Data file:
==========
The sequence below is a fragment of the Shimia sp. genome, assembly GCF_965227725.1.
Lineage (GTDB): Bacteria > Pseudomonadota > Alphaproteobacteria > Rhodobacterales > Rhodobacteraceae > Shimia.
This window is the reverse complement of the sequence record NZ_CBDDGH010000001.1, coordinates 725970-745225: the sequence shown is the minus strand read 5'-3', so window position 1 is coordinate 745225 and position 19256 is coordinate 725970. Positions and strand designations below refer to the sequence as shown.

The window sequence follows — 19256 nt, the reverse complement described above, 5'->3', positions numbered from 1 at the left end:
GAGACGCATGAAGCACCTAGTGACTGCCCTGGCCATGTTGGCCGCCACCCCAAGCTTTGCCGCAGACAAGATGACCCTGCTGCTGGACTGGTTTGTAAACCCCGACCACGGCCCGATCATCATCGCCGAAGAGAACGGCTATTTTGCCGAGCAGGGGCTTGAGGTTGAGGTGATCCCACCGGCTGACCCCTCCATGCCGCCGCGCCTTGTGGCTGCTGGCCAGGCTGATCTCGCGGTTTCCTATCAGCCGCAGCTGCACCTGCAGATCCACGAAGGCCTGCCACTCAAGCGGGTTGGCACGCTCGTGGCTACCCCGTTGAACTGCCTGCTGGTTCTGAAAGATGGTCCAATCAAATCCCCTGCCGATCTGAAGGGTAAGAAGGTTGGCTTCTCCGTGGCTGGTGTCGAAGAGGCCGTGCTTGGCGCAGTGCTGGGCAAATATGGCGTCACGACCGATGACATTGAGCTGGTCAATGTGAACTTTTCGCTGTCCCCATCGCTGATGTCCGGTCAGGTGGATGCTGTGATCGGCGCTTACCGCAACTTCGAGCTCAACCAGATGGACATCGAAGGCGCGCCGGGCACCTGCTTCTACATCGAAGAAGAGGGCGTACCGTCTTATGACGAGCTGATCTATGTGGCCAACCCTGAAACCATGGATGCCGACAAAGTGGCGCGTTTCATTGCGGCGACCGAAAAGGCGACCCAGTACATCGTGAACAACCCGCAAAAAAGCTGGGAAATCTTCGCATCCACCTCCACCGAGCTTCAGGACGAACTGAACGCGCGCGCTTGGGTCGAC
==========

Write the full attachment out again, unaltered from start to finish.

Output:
The sequence below is a fragment of the Shimia sp. genome, assembly GCF_965227725.1.
Lineage (GTDB): Bacteria > Pseudomonadota > Alphaproteobacteria > Rhodobacterales > Rhodobacteraceae > Shimia.
This window is the reverse complement of the sequence record NZ_CBDDGH010000001.1, coordinates 725970-745225: the sequence shown is the minus strand read 5'-3', so window position 1 is coordinate 745225 and position 19256 is coordinate 725970. Positions and strand designations below refer to the sequence as shown.

The window sequence follows — 19256 nt, the reverse complement described above, 5'->3', positions numbered from 1 at the left end:
GAGACGCATGAAGCACCTAGTGACTGCCCTGGCCATGTTGGCCGCCACCCCAAGCTTTGCCGCAGACAAGATGACCCTGCTGCTGGACTGGTTTGTAAACCCCGACCACGGCCCGATCATCATCGCCGAAGAGAACGGCTATTTTGCCGAGCAGGGGCTTGAGGTTGAGGTGATCCCACCGGCTGACCCCTCCATGCCGCCGCGCCTTGTGGCTGCTGGCCAGGCTGATCTCGCGGTTTCCTATCAGCCGCAGCTGCACCTGCAGATCCACGAAGGCCTGCCACTCAAGCGGGTTGGCACGCTCGTGGCTACCCCGTTGAACTGCCTGCTGGTTCTGAAAGATGGTCCAATCAAATCCCCTGCCGATCTGAAGGGTAAGAAGGTTGGCTTCTCCGTGGCTGGTGTCGAAGAGGCCGTGCTTGGCGCAGTGCTGGGCAAATATGGCGTCACGACCGATGACATTGAGCTGGTCAATGTGAACTTTTCGCTGTCCCCATCGCTGATGTCCGGTCAGGTGGATGCTGTGATCGGCGCTTACCGCAACTTCGAGCTCAACCAGATGGACATCGAAGGCGCGCCGGGCACCTGCTTCTACATCGAAGAAGAGGGCGTACCGTCTTATGACGAGCTGATCTATGTGGCCAACCCTGAAACCATGGATGCCGACAAAGTGGCGCGTTTCATTGCGGCGACCGAAAAGGCGACCCAGTACATCGTGAACAACCCGCAAAAAAGCTGGGAAATCTTCGCATCCACCTCCACCGAGCTTCAGGACGAACTGAACGCGCGCGCTTGGGTCGAC